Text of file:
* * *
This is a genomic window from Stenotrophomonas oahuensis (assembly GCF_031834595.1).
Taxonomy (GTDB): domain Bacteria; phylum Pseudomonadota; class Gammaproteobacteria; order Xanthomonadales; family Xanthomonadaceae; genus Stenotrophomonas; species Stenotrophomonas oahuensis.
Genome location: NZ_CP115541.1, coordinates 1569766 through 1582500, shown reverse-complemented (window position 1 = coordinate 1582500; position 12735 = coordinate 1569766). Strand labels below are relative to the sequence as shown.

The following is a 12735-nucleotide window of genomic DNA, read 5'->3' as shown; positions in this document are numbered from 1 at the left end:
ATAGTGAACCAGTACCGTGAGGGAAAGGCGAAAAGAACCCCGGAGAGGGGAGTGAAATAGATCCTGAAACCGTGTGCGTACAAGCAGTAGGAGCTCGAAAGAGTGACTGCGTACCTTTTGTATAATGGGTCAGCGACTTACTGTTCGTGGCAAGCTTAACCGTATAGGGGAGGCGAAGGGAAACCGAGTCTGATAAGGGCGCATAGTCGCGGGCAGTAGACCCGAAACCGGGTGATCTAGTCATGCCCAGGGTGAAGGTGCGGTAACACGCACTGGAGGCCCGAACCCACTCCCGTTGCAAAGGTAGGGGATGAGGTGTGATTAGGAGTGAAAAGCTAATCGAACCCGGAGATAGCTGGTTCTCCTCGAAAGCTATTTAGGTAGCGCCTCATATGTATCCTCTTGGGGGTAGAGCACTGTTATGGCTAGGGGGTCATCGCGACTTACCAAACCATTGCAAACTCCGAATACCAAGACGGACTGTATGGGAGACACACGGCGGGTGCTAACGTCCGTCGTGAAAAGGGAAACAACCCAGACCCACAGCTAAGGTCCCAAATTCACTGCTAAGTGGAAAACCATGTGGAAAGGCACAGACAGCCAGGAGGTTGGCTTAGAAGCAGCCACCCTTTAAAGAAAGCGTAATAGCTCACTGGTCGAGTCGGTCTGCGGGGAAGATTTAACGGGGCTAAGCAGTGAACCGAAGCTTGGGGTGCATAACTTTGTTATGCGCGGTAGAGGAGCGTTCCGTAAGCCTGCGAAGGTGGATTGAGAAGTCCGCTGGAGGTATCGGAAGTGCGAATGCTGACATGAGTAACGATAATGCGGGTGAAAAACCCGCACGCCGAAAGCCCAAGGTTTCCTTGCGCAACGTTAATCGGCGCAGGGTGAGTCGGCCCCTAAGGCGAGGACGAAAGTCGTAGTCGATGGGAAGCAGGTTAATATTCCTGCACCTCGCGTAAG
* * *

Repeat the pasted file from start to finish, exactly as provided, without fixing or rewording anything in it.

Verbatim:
This is a genomic window from Stenotrophomonas oahuensis (assembly GCF_031834595.1).
Taxonomy (GTDB): domain Bacteria; phylum Pseudomonadota; class Gammaproteobacteria; order Xanthomonadales; family Xanthomonadaceae; genus Stenotrophomonas; species Stenotrophomonas oahuensis.
Genome location: NZ_CP115541.1, coordinates 1569766 through 1582500, shown reverse-complemented (window position 1 = coordinate 1582500; position 12735 = coordinate 1569766). Strand labels below are relative to the sequence as shown.

The following is a 12735-nucleotide window of genomic DNA, read 5'->3' as shown; positions in this document are numbered from 1 at the left end:
ATAGTGAACCAGTACCGTGAGGGAAAGGCGAAAAGAACCCCGGAGAGGGGAGTGAAATAGATCCTGAAACCGTGTGCGTACAAGCAGTAGGAGCTCGAAAGAGTGACTGCGTACCTTTTGTATAATGGGTCAGCGACTTACTGTTCGTGGCAAGCTTAACCGTATAGGGGAGGCGAAGGGAAACCGAGTCTGATAAGGGCGCATAGTCGCGGGCAGTAGACCCGAAACCGGGTGATCTAGTCATGCCCAGGGTGAAGGTGCGGTAACACGCACTGGAGGCCCGAACCCACTCCCGTTGCAAAGGTAGGGGATGAGGTGTGATTAGGAGTGAAAAGCTAATCGAACCCGGAGATAGCTGGTTCTCCTCGAAAGCTATTTAGGTAGCGCCTCATATGTATCCTCTTGGGGGTAGAGCACTGTTATGGCTAGGGGGTCATCGCGACTTACCAAACCATTGCAAACTCCGAATACCAAGACGGACTGTATGGGAGACACACGGCGGGTGCTAACGTCCGTCGTGAAAAGGGAAACAACCCAGACCCACAGCTAAGGTCCCAAATTCACTGCTAAGTGGAAAACCATGTGGAAAGGCACAGACAGCCAGGAGGTTGGCTTAGAAGCAGCCACCCTTTAAAGAAAGCGTAATAGCTCACTGGTCGAGTCGGTCTGCGGGGAAGATTTAACGGGGCTAAGCAGTGAACCGAAGCTTGGGGTGCATAACTTTGTTATGCGCGGTAGAGGAGCGTTCCGTAAGCCTGCGAAGGTGGATTGAGAAGTCCGCTGGAGGTATCGGAAGTGCGAATGCTGACATGAGTAACGATAATGCGGGTGAAAAACCCGCACGCCGAAAGCCCAAGGTTTCCTTGCGCAACGTTAATCGGCGCAGGGTGAGTCGGCCCCTAAGGCGAGGACGAAAGTCGTAGTCGATGGGAAGCAGGTTAATATTCCTGCACCTCGCGTAAG